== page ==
While public affairs and financial PR are often in the spotlight, I think there’s probably a general, if mistaken, assumption that once you get to those of us promoting food and drink products at the sharp end of marketing, anything goes as long as we get the results.
Backhanders, misrepresentation, economy with the truth – par for the course, no?
Well, no. Indeed, the fact that this is so far from the day-to-day experience of the real PR world is highlighted by the reaction to the alleged use of paid-for advocates posing as consumers to lobby Sainsbury’s stores into bringing back Typhoo where it has been delisted.
Ingenious if true, perhaps. But it's a step too far.
Encouraging real consumers to complain to store managers, write to retailers’ HQs and generally make a nuisance of themselves when their favourite brand disappears is standard practice.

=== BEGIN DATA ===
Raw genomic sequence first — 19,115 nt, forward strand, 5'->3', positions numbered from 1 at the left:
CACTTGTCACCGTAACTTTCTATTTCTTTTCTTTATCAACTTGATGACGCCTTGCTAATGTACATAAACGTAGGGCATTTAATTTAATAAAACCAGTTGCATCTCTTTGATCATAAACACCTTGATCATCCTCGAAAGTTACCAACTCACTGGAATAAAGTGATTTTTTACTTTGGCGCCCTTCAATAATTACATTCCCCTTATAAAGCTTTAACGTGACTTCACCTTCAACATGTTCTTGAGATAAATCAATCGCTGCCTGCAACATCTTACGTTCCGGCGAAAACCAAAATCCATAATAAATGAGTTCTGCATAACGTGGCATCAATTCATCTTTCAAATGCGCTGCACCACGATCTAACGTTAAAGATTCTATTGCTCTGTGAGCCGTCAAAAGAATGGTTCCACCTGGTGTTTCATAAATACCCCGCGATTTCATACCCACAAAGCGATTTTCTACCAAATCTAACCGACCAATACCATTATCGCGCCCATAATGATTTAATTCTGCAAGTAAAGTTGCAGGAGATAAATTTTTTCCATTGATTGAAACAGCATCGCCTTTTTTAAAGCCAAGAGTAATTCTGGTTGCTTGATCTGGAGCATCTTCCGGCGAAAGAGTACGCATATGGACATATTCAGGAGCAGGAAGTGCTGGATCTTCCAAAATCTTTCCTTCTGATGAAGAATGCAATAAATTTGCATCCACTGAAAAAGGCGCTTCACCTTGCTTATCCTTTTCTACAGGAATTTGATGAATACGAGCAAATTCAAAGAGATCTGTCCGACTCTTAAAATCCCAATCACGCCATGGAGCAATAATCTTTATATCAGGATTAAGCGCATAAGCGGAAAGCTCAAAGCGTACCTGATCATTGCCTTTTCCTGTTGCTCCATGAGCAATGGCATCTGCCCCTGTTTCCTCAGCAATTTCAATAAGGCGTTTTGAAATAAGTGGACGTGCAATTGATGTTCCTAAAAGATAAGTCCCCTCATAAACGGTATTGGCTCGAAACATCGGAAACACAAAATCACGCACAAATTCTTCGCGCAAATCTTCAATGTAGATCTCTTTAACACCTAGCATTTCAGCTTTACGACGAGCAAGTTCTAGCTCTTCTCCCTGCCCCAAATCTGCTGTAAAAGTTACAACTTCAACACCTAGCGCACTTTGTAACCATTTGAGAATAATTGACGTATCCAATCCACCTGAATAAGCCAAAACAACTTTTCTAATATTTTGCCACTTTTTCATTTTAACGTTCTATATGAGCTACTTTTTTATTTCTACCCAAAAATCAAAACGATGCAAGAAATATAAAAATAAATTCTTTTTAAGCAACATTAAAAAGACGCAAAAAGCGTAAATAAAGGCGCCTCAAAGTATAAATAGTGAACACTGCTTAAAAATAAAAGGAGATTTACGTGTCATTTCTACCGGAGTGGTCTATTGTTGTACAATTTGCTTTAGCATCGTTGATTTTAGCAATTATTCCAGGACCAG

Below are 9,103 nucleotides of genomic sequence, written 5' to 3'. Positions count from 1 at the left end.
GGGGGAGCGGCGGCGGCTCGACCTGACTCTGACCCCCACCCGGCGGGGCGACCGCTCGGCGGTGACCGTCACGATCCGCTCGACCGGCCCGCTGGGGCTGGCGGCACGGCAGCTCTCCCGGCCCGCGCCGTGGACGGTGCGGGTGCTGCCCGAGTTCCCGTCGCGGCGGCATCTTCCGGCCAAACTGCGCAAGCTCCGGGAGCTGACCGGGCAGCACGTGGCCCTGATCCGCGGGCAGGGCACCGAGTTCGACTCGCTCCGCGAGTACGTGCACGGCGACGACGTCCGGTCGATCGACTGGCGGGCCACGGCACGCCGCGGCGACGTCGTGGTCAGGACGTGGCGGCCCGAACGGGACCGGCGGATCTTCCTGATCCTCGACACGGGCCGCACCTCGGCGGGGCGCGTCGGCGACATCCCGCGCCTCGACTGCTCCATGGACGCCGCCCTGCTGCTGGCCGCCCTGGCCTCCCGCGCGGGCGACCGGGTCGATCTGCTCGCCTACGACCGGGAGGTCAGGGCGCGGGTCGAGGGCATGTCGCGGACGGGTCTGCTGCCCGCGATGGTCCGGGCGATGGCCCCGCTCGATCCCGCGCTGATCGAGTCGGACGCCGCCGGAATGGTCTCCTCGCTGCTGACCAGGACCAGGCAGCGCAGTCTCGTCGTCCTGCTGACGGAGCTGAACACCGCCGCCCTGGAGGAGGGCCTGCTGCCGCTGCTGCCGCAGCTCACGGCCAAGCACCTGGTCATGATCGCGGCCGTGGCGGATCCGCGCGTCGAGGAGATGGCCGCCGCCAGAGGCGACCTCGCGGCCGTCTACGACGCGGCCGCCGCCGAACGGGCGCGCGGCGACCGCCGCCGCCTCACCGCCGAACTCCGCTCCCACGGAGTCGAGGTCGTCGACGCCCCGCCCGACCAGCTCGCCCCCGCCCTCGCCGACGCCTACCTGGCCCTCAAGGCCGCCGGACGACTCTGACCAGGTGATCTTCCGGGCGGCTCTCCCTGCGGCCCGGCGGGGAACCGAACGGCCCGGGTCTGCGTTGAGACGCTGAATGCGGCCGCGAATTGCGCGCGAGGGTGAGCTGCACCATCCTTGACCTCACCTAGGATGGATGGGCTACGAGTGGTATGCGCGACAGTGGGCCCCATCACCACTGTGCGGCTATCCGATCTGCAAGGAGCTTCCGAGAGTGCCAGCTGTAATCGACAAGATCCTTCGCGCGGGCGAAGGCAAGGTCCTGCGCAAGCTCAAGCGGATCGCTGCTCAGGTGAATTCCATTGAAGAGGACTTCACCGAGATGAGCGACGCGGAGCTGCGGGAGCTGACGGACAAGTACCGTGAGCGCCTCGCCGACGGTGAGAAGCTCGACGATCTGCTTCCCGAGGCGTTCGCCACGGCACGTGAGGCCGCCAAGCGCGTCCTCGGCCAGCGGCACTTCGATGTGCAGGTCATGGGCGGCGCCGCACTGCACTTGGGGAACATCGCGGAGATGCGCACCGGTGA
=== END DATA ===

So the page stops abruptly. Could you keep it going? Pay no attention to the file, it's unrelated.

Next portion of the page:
It is part of the PR armoury to demonstrate that the brand is loved and wanted and should be restored to the shelf immediately, whatever the retailer thinks and the sales show.
Harnessing genuine word of mouth for a client or brand's benefit has been part of PR since it began, but paying people to mimic these actions, if this is what happened, is just dishonest.
It’s as bad as the so-called "colour separation charges" that dodgy b2b magazines charge to pass your content off as genuine editorial.
Or paying bloggers to write nice things about you that they present as their own opinions, without acknowledging that cash has changed hands.
Ultimately all of these are probably counterproductive anyway. The mag that charges for editorial destroys its own credibility.
Likewise the greedy blogger. The brand that buys its way back on to the shelf is likely to have paid a high price to be able to demonstrate its unpopularity for a second time.
So maybe T-gate (is it too soon?) has done us a favour with a reminder that even PR, even today, has boundaries.
Rob Metcalfe is MD of Richmond Towers